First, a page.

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The Baptism of the Lord

January 9, 2020

The Baptism of the Lord

January 12, 2020


Isaiah 42:1-4, 6-7

Psalm 29

Acts of the Apostles 10:34-38

Matthew 3:13-17

One of the first gifts I received after I was ordained was the book “The Right of Baptism for Children.”  It is the book that priests and deacons use while performing the sacrament of baptism.  Inside the back cover of my book I inscribed the name and date of the first person I baptized.  It was a baby boy named Santino, which means little saint.  It was an important day for Santino and an important day for me as well.

Of course, the biggest day for the sacrament of baptism is the one we hear in today’s Gospel; today we celebrate the Baptism of the Lord.  I suspect that John did not write down Jesus’ name in the back of any book as I did.  But, what we do have is Matthew’s Gospel account, and as we hear it once again we are reminded – this is where it all began.  Baptism is the first Sacrament of Initiation.  It was an important day for Jesus, John the Baptist and for all of us. 

Baptism was the beginning of Christ’s public ministry.  For us, our own baptism marks the beginning of our own lives as Catholic Christians.  Most of us were baptized when we were infants, so we don’t remember it.  And chances are, if you have been part of a baptism, as a parent or godparent or just a family member looking on, there’s was a lot going on that you may have not noticed.

Today, the Feast of the Baptism of the Lord is a good opportunity for us to notice what we may have been missing.  To look beyond the water and the oil, the prayers, the crying babies and of course the christening gown that was worn by your great-great grandmother’s second cousin – twice removed!  The feast is a chance to reflect on what this sacrament means and how it is celebrated.  I believe it comes down to what I would like to call “The Three C’s of Baptism.”  Creation, Commitment and Community:

CreationThe baptism ritual does not begin with a prayer.  It begins with the question, “What name do you give your child?”  It sounds obvious but those seven words are deceptively simple.  Everything that follows flows from them.  It is fundamentally about who we are and who we will become.  It is when we are defined as Catholic Christians – we are transformed –we become a New Creation.  Having a name, an identity, is critical.  In the Book of Genesis, you will recall that one of the first things Adam did was name everything around him.  In naming their child, parents continue what began in Genesis.  In effect they declare that they are continuing God’s creative work in the world.  So baptism is about creation in all its beauty, joy and wonder.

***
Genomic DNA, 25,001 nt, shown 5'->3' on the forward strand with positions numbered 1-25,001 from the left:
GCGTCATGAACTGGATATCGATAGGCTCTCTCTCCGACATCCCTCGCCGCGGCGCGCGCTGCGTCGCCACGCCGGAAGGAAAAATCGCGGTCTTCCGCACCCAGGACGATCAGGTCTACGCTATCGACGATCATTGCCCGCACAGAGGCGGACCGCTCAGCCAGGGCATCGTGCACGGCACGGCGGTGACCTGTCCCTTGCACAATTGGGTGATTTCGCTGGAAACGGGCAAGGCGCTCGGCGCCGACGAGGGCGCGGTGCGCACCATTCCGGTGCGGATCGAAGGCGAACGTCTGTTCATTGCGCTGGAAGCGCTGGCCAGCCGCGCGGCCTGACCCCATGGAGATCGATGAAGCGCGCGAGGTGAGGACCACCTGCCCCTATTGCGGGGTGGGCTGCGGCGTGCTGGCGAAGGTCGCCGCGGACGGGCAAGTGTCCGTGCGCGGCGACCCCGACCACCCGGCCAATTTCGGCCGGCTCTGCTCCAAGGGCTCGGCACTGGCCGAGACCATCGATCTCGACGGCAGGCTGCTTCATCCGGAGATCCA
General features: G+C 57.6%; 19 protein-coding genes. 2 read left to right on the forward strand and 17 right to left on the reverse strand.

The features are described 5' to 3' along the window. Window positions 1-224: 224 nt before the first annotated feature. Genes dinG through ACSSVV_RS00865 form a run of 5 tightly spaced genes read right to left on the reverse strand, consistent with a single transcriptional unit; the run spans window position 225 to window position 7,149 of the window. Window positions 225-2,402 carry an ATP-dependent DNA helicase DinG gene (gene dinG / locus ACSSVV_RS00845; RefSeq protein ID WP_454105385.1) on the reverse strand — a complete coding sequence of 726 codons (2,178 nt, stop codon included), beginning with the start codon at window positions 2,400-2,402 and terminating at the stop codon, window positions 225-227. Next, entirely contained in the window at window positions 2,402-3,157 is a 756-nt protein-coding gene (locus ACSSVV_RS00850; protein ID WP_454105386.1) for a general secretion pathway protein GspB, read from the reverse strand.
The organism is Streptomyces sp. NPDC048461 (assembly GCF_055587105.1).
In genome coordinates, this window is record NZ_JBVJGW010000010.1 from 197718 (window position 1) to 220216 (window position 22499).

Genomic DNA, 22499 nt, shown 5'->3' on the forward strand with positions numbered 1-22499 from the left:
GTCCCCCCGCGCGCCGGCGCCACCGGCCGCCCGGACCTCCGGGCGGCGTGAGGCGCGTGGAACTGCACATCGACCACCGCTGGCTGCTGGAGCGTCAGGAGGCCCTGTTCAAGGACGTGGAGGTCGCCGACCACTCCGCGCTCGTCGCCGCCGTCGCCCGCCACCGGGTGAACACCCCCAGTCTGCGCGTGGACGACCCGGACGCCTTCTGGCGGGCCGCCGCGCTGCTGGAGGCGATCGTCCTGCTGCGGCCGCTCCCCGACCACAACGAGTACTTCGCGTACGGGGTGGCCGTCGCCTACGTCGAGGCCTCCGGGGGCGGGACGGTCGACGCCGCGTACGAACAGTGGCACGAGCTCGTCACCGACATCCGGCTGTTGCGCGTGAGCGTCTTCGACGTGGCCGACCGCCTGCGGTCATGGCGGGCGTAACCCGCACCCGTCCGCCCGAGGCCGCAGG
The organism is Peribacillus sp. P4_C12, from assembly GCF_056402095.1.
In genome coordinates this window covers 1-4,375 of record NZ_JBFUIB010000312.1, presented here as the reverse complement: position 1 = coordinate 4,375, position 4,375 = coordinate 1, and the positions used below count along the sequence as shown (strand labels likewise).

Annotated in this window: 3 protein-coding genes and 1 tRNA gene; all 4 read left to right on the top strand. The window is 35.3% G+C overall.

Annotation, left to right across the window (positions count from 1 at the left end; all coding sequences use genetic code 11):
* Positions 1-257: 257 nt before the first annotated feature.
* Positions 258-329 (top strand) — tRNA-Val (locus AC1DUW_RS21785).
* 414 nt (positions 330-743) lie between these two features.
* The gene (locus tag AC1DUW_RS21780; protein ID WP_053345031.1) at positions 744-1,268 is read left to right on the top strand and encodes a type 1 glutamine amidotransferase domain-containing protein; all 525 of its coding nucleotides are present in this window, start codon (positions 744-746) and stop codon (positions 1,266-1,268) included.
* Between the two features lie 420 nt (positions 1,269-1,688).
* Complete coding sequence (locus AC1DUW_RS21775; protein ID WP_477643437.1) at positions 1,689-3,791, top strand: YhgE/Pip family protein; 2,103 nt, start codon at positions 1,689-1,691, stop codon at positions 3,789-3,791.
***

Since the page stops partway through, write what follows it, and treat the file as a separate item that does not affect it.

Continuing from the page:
CommitmentIt is the commitment of parents and godparents to the Catholic faith and to living that faith with fidelity, enthusiasm and joy.  This means living it in such a way that a child or even an adult who has been recently baptized will learn how to pray, understand what they value, how they love others and their need to say, “I wish to live my life like that!”

CommunityEarly in the rite, the priest or deacon will say, “My children, the Christian community welcomes you with great joy!”  the Church celebrates the sacrament of baptism as a community because, as a community, we pray together, rejoice together, grieve together, and even grow old together.  The Christian life is not one of isolation and we do not celebrate sacraments that way.

“Creation, Commitment and Community!”  But please think about a fourth “C.”  It is the one that underlines all of the others; it is “Charity.”  Charity is the great bond of love that uplifts us inspires us, and, by the power of the Holy Spirit, inflames our hearts.

These are some of the ingredients of what it means to be a Catholic Christian.  May God, our Father in heaven, say to all of us what He said at His Son’s baptism, “These are my beloved son’s and daughters, with whom I am well pleased.” 

Question of the Day: Jesus set an example for us at His baptism.  Will you set an example of service and ministry to others as well?

Prayer:   in the waters of baptism we were made God’s children and called to serve one another as we have been served by Christ.  Therefore let us pray for one another and for all people who will not or cannot pray for themselves


Deacon Anthony J. Cincotta

Assistant Director for Retreat Ministry

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